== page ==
More older people are looking online for answers to their health problems stemming from chronic conditions, but are they obtaining information and support that helps?
Researchers from Flinders’ Caring Futures Institute have considered this question, recognising that the rapid growth of online health forums is building like-minded communities, but also wondering whether these outlets provide a valuable addition to supplement standard care for older people.
Dr Michael Lawless, a gerontology and health services researcher at Flinders University’s College of Nursing and Health Sciences, worked with a team examining how older people use these online health forums and was surprised by what they discovered.
“Engaging with an online forum validated quite a lot of questions from people with chronic health conditions about the things they are experiencing,” says Dr Lawless. “We didn’t really see any provision of mis-information in this space. It was more that people provided essential support to each other.
“It’s an important time to be examining this. With better broadband access, plus the increased use of smartphones and online devices, older people are adopting social media at the fastest rate across any age group – so we wanted to investigate the social processes and outcomes for people who have started plugging into these online communities.
“We found that these online communities appear to be an important source of peer support and information and may be a cost-effective approach to supplement standard care.”
The researchers analysed almost 700 health-related posts in a publicly-accessible online community that is specifically designed for older people. Such online peer-to-peer communities provide environments in which people with similar health concerns can interact and exchange information that can support self-care of chronic conditions.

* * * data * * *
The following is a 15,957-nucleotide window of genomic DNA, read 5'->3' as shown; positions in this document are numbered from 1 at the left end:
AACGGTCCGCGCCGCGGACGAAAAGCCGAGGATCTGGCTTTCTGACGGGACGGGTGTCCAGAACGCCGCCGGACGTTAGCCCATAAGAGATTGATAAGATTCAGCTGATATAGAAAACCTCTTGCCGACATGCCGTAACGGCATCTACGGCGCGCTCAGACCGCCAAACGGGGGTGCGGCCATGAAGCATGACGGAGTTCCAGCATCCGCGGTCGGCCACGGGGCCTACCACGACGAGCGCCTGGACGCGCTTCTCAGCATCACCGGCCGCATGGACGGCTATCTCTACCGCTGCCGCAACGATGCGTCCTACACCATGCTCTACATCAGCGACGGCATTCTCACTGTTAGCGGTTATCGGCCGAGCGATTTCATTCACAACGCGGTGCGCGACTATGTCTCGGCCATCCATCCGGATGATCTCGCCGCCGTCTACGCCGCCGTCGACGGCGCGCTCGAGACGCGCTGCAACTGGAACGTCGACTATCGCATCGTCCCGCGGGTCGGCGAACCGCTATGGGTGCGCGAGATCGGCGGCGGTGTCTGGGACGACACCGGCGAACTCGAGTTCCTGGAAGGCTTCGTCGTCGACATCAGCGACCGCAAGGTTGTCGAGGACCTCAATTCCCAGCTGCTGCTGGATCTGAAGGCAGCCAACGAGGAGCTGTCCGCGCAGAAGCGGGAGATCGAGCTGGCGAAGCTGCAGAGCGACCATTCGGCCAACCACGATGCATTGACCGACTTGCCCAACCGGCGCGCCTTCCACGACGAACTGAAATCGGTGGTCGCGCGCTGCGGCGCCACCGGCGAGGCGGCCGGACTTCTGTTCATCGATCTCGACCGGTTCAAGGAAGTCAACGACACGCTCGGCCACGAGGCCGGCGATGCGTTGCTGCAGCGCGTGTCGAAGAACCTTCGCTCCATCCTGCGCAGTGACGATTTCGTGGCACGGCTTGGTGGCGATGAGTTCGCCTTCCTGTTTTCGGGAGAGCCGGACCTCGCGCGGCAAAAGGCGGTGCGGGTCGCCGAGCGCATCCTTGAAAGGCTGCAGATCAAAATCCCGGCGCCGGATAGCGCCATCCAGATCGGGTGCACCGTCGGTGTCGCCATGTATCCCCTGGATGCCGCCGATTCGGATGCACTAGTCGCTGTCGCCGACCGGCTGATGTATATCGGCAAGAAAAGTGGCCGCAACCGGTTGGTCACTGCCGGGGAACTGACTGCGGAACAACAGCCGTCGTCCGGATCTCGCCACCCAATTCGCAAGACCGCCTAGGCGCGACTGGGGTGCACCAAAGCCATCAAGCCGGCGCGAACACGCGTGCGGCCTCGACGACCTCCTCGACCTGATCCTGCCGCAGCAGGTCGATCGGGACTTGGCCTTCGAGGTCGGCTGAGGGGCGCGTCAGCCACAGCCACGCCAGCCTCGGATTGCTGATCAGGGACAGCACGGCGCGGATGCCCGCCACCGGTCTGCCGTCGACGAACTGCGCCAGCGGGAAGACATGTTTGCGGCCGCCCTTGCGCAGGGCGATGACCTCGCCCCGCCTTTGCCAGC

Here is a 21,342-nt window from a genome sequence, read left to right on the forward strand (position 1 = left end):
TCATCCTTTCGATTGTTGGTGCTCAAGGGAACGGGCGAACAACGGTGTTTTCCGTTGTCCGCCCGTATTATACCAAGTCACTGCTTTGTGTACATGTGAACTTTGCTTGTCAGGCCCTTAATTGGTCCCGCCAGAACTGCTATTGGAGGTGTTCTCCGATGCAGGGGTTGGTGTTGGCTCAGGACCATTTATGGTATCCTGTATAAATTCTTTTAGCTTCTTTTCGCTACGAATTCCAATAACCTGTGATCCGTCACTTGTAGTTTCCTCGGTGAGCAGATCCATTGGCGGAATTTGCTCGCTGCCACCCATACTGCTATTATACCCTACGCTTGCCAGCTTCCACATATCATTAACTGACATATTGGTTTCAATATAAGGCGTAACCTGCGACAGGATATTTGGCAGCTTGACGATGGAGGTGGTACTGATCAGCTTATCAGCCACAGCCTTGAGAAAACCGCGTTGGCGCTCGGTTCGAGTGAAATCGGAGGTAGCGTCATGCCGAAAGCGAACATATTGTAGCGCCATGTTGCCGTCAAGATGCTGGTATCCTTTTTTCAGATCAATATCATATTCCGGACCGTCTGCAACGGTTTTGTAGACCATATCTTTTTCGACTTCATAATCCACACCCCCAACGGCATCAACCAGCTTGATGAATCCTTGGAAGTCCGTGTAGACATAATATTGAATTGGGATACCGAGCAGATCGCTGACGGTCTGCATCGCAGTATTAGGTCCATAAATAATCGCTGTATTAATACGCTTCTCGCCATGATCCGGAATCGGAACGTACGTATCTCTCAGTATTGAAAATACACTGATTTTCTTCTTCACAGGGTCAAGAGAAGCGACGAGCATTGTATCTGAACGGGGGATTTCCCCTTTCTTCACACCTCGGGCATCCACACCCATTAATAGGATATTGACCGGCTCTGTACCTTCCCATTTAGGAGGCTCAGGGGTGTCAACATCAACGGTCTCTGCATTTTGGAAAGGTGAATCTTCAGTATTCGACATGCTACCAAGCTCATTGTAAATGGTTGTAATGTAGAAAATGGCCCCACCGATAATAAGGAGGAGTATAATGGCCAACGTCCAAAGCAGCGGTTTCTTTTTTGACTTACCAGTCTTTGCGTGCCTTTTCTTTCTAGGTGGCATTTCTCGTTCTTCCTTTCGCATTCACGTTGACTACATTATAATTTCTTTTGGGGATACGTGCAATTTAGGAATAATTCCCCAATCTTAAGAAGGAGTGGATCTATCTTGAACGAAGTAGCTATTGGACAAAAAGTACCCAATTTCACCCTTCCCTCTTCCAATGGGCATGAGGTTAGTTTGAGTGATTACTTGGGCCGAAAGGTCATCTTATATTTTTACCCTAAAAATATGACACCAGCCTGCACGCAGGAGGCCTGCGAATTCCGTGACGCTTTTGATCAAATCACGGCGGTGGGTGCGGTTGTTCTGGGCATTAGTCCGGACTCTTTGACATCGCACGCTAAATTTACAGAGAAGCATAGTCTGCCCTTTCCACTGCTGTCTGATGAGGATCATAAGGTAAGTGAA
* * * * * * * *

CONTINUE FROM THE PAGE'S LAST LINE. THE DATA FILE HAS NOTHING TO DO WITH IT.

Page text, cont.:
In examining the online message boards and forums, the researchers identified three distinct types of people who were engaging with self-care support channels. These were – the “support seekers” who wanted help by describing their problems and requesting information; the “empathisers” who described their similar experiences and offered emotional support; and the “influencers” who were actively trying to provide information or advice.
The significance of this research was amplified during COVID-19, when people were less able to access the types of health networks, health care providers and support groups that they usually engage with. This saw a much larger number of older people turn to online resources.
The researchers also found that people using the forums extended their conversations to reach beyond primary health issues, to also address issues such as their struggles through not being able to connect with family during COVID-19 lockdowns and travel restrictions.
“We observed the discussions without interfering,” explains Dr Lawless, “but we are suggesting that because so many older people are now gravitating towards these types of health discussion forums, there may be a role for experienced health care professionals to act as moderators in such discussions, to provide more informed medial information as an addition to the forum conversations.”
Dr Lawless says the types of emotional support and validation provided by older people participating in the online health forums is to be encouraged. “Our findings suggest that online communities can serve as a valuable source of emotional support and provide tacit knowledge not readily available in clinical encounters,” he says.
“We believe such platforms may be a cost-effective approach to supplement usual health care activities.
“I can see a role for established medicine to therefore encourage older patients to get in touch with online communities, as a valuable addition to their existing health services.”
Dr Lawless says this research serves as an important first step in examining the value and use of online health communities, with the next step needing to more closely examine the mechanisms of how older people manage their own health after obtaining online advice, and help provide a roadmap to best navigate this rapidly expanding area of health support.
The research – “You Are By No Means Alone: A Netnographic Study of Self-Care Support in an Online Community for Older Adults,” by Michael Lawless, Sarah Hunter, Maria Alejandra Pinero de Plaza, Mandy Archibald and Alison Kitson, has been published in the journal Qualitative Health Research. https://journals.sagepub.com/doi/10.1177/10497323221124979